A pill that can be digitally tracked through the body has been approved for the first time in the US.
Abilify MyCite aripiprazole pills, which are used to treat schizophrenia and manic episodes, have an ingestible sensor inside them that records when they are taken.
The drug was first approved by the FDA in 2002 and the ingestible sensor was approved for marketing in 2012.
According to the FDA, the digitally enhanced medication “works by sending a message from the pill’s sensor to a wearable patch.”
The patch then transmits the information to the user’s smartphone and information can be sent to their doctor if they wish.
The FDA hopes the new pill will help ensure patients with mental disorders take their medication.
Dr. Mitchell Mathis, director of the division of psychiatry products at the FDA, said: “Being able to track ingestion of medications prescribed for mental illness may be useful for some patients.”
“The FDA supports the development and use of new technology in prescription drugs and is committed to working with companies to understand how technology might benefit patients and prescribers.”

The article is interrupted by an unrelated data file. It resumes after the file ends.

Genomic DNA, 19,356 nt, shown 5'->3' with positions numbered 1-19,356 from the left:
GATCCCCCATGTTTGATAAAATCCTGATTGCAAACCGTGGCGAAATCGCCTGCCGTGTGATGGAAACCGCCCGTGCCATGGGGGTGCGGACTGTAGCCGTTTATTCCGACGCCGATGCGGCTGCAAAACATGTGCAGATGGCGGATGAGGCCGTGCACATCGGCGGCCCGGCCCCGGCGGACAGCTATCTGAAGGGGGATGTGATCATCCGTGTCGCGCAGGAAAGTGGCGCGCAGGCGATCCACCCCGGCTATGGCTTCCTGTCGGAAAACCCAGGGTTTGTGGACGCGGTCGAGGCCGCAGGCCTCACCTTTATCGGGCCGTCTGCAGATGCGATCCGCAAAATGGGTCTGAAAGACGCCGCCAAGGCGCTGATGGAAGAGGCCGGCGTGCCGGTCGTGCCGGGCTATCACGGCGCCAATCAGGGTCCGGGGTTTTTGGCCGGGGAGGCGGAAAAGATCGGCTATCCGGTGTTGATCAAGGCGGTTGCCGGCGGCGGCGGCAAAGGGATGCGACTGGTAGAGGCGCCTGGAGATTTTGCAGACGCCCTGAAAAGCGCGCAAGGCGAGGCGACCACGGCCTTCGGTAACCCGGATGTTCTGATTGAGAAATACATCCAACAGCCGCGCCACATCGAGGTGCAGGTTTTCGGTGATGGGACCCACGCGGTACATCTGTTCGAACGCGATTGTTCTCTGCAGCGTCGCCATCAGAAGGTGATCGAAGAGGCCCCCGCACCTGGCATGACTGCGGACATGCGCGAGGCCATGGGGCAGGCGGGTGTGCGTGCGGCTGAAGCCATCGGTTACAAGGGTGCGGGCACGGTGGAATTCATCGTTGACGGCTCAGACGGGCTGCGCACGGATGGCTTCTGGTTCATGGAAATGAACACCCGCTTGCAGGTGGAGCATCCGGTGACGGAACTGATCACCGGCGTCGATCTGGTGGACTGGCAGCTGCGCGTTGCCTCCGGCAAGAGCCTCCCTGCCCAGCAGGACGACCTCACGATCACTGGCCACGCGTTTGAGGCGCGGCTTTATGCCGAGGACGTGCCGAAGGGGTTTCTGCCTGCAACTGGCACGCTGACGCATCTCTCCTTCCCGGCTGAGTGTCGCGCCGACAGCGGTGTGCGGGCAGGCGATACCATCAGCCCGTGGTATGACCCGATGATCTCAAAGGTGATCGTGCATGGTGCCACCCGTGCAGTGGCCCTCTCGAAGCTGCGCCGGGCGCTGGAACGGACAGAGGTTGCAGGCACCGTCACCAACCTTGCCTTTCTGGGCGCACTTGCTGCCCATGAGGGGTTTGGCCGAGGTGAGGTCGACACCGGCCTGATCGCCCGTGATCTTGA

The drug can also be used to treat depression.
It is not approved for use in elderly patients with dementia-related psychosis.
The FDA also notes that the ability of the drug to improve patients compliance with taking their medication has not been proven.
Schizophrenia is a severe, long-term health condition which leaves sufferers unable to distinguish their own thoughts from reality.
Psychosis causes people to perceive or interpret things differently from those around them, which can involve hallucinations and “hearing voices.”
It can also include the sufferer having delusions, which is when they have a strong belief that isn’t shared by others.
Often this can be believing that someone is conspiring to harm them.
It is normally treated with a combination of medication and therapy.
Community mental health teams also offer day-to-day help and support and treatment.
Many people recover from schizophrenia but can experience relapses if it’s not managed.